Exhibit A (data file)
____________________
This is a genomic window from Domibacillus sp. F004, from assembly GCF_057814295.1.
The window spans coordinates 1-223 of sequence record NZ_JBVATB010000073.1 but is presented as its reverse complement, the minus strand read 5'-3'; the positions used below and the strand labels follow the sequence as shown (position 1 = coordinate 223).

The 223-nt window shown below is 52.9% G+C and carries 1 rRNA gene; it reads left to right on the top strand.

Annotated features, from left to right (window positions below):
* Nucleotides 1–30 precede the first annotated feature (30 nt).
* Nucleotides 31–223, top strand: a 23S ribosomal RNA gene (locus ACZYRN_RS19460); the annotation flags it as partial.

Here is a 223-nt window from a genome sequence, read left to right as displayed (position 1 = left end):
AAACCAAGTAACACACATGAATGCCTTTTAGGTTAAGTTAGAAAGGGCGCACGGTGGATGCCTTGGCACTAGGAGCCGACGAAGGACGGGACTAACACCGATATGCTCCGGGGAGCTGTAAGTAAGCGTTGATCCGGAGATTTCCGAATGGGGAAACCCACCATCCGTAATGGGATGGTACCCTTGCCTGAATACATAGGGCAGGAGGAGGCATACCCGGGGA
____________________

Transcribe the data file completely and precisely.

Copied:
This is a genomic window from Domibacillus sp. F004, from assembly GCF_057814295.1.
The window spans coordinates 1-223 of sequence record NZ_JBVATB010000073.1 but is presented as its reverse complement, the minus strand read 5'-3'; the positions used below and the strand labels follow the sequence as shown (position 1 = coordinate 223).

The 223-nt window shown below is 52.9% G+C and carries 1 rRNA gene; it reads left to right on the top strand.

Annotated features, from left to right (window positions below):
* Nucleotides 1–30 precede the first annotated feature (30 nt).
* Nucleotides 31–223, top strand: a 23S ribosomal RNA gene (locus ACZYRN_RS19460); the annotation flags it as partial.

Here is a 223-nt window from a genome sequence, read left to right as displayed (position 1 = left end):
AAACCAAGTAACACACATGAATGCCTTTTAGGTTAAGTTAGAAAGGGCGCACGGTGGATGCCTTGGCACTAGGAGCCGACGAAGGACGGGACTAACACCGATATGCTCCGGGGAGCTGTAAGTAAGCGTTGATCCGGAGATTTCCGAATGGGGAAACCCACCATCCGTAATGGGATGGTACCCTTGCCTGAATACATAGGGCAGGAGGAGGCATACCCGGGGA